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Tinker Tailor Soldier Spy

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France, United Kingdom, Germany · 2011
Rated R · 2h 7m
Director Tomas Alfredson
Starring Gary Oldman, Colin Firth, Tom Hardy, Mark Strong
Genre Drama, Thriller, Mystery

MI6 calls espionage veteran agent George Smiley out of his forced retirement to uncover a Soviet mole during the Cold War. George has to find the mole before British intelligence leaks cause irreparable damage to the nation, and the Western world.

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What are critics saying?


Slant Magazine by Andrew Schenker

Order may be restored to the Circus, the "bad" elements weeded out, but in the jaundiced world the film has spent the last two hours so effectively delineating, the barriers between good and evil have been shown to be essentially meaningless.


Empire by Angie Errigo

Utterly absorbing, extremely smart and - considering this is a sad, shabby, drably grey-green world of obsessives, misfits, misdirection, disillusionment, self-delusion and treachery - quite beautifully executed.


IndieWire by Eric Kohn

I had to see the new version twice to realize that there's so much to appreciate about this multilayered production.


Village Voice by J. Hoberman

The latest Tinker Tailor is, in some ways, more explicit regarding various characters' sexual proclivities than was the miniseries. It's also more concise, but what's lost is George's pathos.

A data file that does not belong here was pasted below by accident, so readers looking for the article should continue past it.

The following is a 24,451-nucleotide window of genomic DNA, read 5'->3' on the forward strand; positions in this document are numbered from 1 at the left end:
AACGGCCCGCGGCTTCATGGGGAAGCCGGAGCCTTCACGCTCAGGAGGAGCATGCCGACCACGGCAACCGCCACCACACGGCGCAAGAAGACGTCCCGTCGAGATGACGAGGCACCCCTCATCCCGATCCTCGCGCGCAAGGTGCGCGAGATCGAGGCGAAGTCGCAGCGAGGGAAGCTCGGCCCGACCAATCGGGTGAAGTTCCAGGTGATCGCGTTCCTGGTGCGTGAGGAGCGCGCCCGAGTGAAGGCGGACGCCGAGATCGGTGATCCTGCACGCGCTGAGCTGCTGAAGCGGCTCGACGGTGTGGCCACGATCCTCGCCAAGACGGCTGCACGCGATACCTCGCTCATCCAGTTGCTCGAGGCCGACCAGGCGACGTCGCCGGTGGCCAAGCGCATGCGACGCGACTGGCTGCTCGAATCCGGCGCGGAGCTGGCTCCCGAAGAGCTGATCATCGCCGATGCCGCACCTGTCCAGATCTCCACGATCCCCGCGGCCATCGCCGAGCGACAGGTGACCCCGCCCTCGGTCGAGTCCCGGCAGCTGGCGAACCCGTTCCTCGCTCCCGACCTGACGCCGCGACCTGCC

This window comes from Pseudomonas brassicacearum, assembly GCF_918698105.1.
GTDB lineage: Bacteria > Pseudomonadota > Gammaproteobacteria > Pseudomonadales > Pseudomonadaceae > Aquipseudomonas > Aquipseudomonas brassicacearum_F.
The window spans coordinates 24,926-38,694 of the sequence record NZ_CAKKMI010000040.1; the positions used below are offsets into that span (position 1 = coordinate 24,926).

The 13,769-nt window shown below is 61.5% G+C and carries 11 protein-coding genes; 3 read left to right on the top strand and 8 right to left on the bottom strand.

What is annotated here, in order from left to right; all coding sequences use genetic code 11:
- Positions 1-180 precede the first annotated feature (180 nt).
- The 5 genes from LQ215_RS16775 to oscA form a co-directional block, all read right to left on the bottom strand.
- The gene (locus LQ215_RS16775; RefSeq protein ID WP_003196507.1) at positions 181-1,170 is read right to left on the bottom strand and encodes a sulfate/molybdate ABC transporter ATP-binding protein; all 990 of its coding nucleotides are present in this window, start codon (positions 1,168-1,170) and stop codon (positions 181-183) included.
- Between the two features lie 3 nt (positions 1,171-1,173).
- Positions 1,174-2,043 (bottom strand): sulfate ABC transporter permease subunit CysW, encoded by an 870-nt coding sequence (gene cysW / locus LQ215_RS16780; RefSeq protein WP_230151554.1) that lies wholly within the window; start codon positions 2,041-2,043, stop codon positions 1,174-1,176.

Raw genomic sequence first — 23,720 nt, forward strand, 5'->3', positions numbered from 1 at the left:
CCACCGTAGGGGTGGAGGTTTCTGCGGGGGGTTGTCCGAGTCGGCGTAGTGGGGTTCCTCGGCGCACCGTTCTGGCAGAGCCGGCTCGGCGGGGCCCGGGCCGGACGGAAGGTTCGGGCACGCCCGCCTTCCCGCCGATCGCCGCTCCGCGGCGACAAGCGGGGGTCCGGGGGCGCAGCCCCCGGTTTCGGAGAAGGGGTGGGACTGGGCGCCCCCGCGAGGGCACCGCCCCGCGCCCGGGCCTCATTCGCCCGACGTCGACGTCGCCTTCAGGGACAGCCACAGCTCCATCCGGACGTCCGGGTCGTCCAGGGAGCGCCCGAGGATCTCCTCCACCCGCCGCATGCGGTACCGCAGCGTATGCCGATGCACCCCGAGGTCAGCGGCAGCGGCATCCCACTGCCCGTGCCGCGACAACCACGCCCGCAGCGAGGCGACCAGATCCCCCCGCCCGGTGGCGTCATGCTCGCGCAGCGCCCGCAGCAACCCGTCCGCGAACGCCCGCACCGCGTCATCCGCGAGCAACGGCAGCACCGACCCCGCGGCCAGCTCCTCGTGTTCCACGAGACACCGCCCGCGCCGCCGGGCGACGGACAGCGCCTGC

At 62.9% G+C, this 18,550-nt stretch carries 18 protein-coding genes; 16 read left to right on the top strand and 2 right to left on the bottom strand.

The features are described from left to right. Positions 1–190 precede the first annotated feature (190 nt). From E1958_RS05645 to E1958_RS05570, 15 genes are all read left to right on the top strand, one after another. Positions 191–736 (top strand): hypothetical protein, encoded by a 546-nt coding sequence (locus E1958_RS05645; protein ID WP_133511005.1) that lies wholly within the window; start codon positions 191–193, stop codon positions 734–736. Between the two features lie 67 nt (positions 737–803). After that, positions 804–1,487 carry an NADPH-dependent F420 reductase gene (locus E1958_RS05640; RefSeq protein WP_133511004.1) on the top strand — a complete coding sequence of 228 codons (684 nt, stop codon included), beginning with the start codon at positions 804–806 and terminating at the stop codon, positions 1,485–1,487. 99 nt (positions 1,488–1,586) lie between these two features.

ReelViews by James Berardinelli

Tomas Alfredson's Tinker Tailor Soldier Spy may be the best possible movie version of the story, but it illustrates that the big screen is not the ideal medium for a tale of this complexity.


Time Out by Keith Uhlich

The Cold War is over, but director Tomas Alfredson (Let the Right One In) and his collaborators have brought those suspicion-fueled days to vivid life in this masterful adaptation of John le Carré's beloved 1974 spy novel.


Variety by Leslie Felperin

An inventive, meaty distillation of Le Carre's 1974 novel, picture turns hero George Smiley's hunt for a mole within Blighty's MI6 into an incisive examination of Cold War ethics, rich in both contempo resonance and elegiac melancholy.


Time by Richard Corliss

At two hours, the film version is a third the miniseries' length, requiring severe compression by screenwriters Peter Straughan (The Debt) and Bridget O'Connor, which they've accomplished smartly.

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